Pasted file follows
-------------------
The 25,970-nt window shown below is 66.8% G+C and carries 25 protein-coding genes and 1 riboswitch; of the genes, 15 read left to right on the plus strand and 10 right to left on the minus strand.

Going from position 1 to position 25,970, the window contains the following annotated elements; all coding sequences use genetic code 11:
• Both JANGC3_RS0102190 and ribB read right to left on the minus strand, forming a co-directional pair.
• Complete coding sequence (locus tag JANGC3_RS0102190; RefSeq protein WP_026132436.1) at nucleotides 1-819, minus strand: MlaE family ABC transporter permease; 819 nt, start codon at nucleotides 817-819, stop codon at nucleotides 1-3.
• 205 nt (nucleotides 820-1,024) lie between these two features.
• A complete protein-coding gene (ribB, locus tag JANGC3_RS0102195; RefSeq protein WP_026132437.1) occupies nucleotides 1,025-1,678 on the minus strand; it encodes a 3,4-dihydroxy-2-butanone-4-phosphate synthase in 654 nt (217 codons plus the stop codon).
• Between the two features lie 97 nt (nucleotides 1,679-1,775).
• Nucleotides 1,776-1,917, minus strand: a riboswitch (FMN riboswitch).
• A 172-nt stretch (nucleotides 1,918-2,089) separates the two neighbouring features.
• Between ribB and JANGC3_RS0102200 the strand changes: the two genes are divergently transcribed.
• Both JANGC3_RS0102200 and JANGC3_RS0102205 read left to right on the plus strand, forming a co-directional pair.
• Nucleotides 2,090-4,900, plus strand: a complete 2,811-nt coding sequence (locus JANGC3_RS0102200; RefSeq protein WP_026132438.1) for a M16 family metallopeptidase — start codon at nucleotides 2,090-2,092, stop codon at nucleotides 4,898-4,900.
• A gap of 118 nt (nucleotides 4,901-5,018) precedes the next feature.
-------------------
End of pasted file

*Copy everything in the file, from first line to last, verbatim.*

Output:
The 25,970-nt window shown below is 66.8% G+C and carries 25 protein-coding genes and 1 riboswitch; of the genes, 15 read left to right on the plus strand and 10 right to left on the minus strand.

Going from position 1 to position 25,970, the window contains the following annotated elements; all coding sequences use genetic code 11:
• Both JANGC3_RS0102190 and ribB read right to left on the minus strand, forming a co-directional pair.
• Complete coding sequence (locus tag JANGC3_RS0102190; RefSeq protein WP_026132436.1) at nucleotides 1-819, minus strand: MlaE family ABC transporter permease; 819 nt, start codon at nucleotides 817-819, stop codon at nucleotides 1-3.
• 205 nt (nucleotides 820-1,024) lie between these two features.
• A complete protein-coding gene (ribB, locus tag JANGC3_RS0102195; RefSeq protein WP_026132437.1) occupies nucleotides 1,025-1,678 on the minus strand; it encodes a 3,4-dihydroxy-2-butanone-4-phosphate synthase in 654 nt (217 codons plus the stop codon).
• Between the two features lie 97 nt (nucleotides 1,679-1,775).
• Nucleotides 1,776-1,917, minus strand: a riboswitch (FMN riboswitch).
• A 172-nt stretch (nucleotides 1,918-2,089) separates the two neighbouring features.
• Between ribB and JANGC3_RS0102200 the strand changes: the two genes are divergently transcribed.
• Both JANGC3_RS0102200 and JANGC3_RS0102205 read left to right on the plus strand, forming a co-directional pair.
• Nucleotides 2,090-4,900, plus strand: a complete 2,811-nt coding sequence (locus JANGC3_RS0102200; RefSeq protein WP_026132438.1) for a M16 family metallopeptidase — start codon at nucleotides 2,090-2,092, stop codon at nucleotides 4,898-4,900.
• A gap of 118 nt (nucleotides 4,901-5,018) precedes the next feature.